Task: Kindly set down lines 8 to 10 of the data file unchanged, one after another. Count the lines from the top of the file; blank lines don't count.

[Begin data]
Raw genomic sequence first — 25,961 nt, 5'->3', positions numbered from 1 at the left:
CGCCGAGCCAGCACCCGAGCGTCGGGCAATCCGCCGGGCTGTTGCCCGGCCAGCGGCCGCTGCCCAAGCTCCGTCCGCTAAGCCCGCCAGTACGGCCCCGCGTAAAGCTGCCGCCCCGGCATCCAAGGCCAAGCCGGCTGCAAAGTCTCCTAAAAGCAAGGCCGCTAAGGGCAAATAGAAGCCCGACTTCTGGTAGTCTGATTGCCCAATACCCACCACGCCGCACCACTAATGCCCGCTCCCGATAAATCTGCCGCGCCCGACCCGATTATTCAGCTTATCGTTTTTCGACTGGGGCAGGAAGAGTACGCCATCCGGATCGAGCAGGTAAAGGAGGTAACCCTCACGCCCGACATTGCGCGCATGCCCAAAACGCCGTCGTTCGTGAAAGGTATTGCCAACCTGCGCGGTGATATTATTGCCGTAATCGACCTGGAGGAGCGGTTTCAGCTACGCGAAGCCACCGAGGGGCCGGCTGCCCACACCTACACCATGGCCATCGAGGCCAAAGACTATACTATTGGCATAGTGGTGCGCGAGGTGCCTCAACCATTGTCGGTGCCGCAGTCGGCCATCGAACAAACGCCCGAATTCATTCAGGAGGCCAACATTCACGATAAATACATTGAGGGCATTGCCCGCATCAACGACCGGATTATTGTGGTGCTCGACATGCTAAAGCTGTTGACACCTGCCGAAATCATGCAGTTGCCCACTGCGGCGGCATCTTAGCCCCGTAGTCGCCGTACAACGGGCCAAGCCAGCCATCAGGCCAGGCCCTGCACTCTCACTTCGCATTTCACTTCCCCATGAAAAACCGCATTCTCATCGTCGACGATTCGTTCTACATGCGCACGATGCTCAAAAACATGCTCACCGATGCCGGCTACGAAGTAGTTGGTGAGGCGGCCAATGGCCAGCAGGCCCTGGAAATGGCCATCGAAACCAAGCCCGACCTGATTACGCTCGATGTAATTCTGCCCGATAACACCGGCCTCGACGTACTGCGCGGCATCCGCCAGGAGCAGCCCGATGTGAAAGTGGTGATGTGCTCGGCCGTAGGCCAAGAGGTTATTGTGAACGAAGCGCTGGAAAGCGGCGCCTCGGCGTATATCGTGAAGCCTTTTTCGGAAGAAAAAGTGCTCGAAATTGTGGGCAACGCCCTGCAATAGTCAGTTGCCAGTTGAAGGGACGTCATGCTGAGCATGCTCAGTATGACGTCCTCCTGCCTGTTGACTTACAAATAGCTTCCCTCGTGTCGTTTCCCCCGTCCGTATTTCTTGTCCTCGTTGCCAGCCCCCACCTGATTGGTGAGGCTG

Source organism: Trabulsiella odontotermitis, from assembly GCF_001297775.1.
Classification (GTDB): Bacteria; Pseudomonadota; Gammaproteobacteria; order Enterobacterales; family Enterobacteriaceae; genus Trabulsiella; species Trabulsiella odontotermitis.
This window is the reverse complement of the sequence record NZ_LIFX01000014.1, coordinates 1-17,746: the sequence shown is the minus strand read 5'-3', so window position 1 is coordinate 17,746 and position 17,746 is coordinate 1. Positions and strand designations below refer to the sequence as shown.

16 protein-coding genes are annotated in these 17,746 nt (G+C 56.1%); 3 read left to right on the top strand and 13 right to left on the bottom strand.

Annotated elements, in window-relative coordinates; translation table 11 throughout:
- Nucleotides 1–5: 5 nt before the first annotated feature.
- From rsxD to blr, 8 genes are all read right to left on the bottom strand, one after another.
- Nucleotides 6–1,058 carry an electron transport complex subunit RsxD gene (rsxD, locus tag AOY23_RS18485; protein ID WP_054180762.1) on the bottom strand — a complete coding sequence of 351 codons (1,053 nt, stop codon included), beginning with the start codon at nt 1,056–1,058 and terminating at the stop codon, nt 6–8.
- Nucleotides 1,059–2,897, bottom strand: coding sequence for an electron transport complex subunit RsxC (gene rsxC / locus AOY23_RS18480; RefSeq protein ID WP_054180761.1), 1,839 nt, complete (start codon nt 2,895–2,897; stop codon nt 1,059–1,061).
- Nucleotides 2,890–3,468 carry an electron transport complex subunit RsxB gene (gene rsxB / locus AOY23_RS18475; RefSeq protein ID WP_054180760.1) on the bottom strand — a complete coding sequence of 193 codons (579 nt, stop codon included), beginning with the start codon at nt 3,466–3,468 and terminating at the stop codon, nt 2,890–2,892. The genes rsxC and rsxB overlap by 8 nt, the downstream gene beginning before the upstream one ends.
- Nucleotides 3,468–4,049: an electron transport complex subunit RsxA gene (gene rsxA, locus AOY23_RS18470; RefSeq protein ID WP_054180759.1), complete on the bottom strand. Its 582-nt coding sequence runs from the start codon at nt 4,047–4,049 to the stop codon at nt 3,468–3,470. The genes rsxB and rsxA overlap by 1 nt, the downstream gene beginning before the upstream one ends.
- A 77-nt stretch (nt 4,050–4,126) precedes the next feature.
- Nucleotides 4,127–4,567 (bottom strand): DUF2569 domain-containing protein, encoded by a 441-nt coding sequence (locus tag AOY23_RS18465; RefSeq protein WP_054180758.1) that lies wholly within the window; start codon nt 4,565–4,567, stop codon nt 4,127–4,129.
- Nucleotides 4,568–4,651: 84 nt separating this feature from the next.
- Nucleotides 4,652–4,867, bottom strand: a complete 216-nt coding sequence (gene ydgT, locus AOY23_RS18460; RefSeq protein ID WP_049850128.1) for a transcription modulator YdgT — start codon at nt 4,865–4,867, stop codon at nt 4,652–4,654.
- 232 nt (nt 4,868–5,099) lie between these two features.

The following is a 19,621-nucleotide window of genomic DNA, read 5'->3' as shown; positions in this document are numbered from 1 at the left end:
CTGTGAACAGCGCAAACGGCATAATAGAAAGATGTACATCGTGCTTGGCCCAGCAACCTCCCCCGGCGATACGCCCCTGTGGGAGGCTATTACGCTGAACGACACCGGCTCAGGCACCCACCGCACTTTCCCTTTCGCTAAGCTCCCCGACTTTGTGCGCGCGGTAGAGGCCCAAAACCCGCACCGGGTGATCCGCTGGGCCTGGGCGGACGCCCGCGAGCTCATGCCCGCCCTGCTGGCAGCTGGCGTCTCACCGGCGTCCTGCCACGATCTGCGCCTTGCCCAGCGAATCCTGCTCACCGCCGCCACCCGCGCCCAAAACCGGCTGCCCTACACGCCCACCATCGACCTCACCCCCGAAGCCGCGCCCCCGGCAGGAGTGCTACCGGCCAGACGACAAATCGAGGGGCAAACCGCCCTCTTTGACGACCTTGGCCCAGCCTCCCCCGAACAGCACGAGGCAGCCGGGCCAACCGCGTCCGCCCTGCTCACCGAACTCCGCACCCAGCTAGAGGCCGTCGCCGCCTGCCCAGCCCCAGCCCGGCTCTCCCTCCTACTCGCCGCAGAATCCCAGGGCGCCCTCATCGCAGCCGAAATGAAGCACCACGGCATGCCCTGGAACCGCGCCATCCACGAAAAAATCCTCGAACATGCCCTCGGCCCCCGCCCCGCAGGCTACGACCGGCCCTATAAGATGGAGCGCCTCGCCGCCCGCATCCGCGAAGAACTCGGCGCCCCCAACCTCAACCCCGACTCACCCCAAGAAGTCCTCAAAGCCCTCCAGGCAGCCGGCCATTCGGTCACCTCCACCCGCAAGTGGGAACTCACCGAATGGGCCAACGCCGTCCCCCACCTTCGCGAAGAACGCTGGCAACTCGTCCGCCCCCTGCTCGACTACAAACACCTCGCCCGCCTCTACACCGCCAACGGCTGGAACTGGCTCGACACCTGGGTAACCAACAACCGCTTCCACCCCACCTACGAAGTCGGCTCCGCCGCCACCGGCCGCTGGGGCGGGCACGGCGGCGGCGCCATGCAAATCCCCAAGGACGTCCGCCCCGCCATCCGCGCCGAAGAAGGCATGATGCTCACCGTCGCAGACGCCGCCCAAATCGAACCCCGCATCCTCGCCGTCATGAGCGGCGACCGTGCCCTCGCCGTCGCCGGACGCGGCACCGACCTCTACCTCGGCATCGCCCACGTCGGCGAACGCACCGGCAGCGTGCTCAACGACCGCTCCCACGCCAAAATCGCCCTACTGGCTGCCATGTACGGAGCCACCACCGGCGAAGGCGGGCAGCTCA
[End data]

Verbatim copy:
- Nucleotides 1–5: 5 nt before the first annotated feature.
- From rsxD to blr, 8 genes are all read right to left on the bottom strand, one after another.
- Nucleotides 6–1,058 carry an electron transport complex subunit RsxD gene (rsxD, locus tag AOY23_RS18485; protein ID WP_054180762.1) on the bottom strand — a complete coding sequence of 351 codons (1,053 nt, stop codon included), beginning with the start codon at nt 1,056–1,058 and terminating at the stop codon, nt 6–8.